Browse Prior Art Database

Circuit for Reduction of Write Recovery Time on Hard Disk Drive

IP.com Disclosure Number: IPCOM000110521D
Original Publication Date: 1992-Dec-01
Included in the Prior Art Database: 2005-Mar-25
Document File: 2 page(s) / 61K

Publishing Venue

IBM

Related People

Kubota, T: AUTHOR

Abstract

Disclosed is a circuit for reduction of write recovery time which is required for a read circuit on a hard disk drive to recover to a normal state after a write operation. This circuit is quite simple, consisting of only 4 parts; however, it contributes to decreasing a significant amount of overhead between user sectors so that the available bytes for the user sectors can be increased.

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Circuit for Reduction of Write Recovery Time on Hard Disk Drive

       Disclosed is a circuit for reduction of write recovery
time which is required for a read circuit on a hard disk drive to
recover to a normal state after a write operation.  This circuit is
quite simple, consisting of only 4 parts; however, it contributes to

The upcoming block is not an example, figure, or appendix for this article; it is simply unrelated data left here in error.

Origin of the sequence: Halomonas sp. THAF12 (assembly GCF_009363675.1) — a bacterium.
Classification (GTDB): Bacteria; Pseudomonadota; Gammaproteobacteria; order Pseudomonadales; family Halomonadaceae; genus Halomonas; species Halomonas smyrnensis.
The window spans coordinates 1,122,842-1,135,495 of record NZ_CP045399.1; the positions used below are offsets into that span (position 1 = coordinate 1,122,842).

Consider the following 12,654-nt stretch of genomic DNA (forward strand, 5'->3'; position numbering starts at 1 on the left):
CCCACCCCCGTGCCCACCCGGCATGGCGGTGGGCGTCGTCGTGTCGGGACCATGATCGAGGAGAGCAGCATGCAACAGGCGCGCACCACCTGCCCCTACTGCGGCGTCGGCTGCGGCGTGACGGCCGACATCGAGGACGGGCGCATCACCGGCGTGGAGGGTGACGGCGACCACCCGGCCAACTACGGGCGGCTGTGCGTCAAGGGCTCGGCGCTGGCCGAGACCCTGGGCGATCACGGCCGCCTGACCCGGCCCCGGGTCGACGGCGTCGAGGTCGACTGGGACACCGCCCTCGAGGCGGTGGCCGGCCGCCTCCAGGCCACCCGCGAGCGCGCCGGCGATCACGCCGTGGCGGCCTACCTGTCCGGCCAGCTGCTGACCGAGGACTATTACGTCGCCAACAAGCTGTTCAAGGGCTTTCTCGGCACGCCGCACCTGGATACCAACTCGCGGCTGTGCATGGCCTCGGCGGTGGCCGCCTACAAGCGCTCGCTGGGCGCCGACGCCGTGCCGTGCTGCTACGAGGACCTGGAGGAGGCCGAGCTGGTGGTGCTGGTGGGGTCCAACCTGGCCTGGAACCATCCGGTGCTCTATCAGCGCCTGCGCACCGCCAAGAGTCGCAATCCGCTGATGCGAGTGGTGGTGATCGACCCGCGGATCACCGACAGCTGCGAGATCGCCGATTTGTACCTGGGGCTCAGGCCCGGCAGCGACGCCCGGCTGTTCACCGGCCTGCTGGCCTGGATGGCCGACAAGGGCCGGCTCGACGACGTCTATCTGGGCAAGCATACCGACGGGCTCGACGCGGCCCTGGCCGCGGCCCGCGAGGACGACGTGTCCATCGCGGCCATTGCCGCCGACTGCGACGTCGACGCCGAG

decreasing a significant amount of overhead between user sectors so
that the available bytes for the user sectors can be increased.

      Fig. 1 shows the circuit schematic.  A write gate (WG)(1)
indicates low level at write operations, high level at read
operations.  An arm electronics (AE)(2) reverses head current at
every falling edge of write pulse (3) while the WG is in low.  Assume
that a hard disk controller (HDC)(4) completes a write operation when
a write pulse is just issued, as shown in Fig. 2.  Without the
proposed circuit, the WG from the HDC goes directly to the AE, which
switches the AE from write to read at the moment the head current is
reversed.  This may cause a large transient on a read back signal (5)
because a flyback voltage appears on the head at the moment of head
current change, and the AE will read this large voltage and propagate
it to a pulse detector (6).  Once suffered the transient, the pulse
detector takes a much longer time to recover to its normal state,
which is often extended to tens of microseconds.

      The proposed circuit in Fig. 1 prevents the AE from being
switched to read mode while th...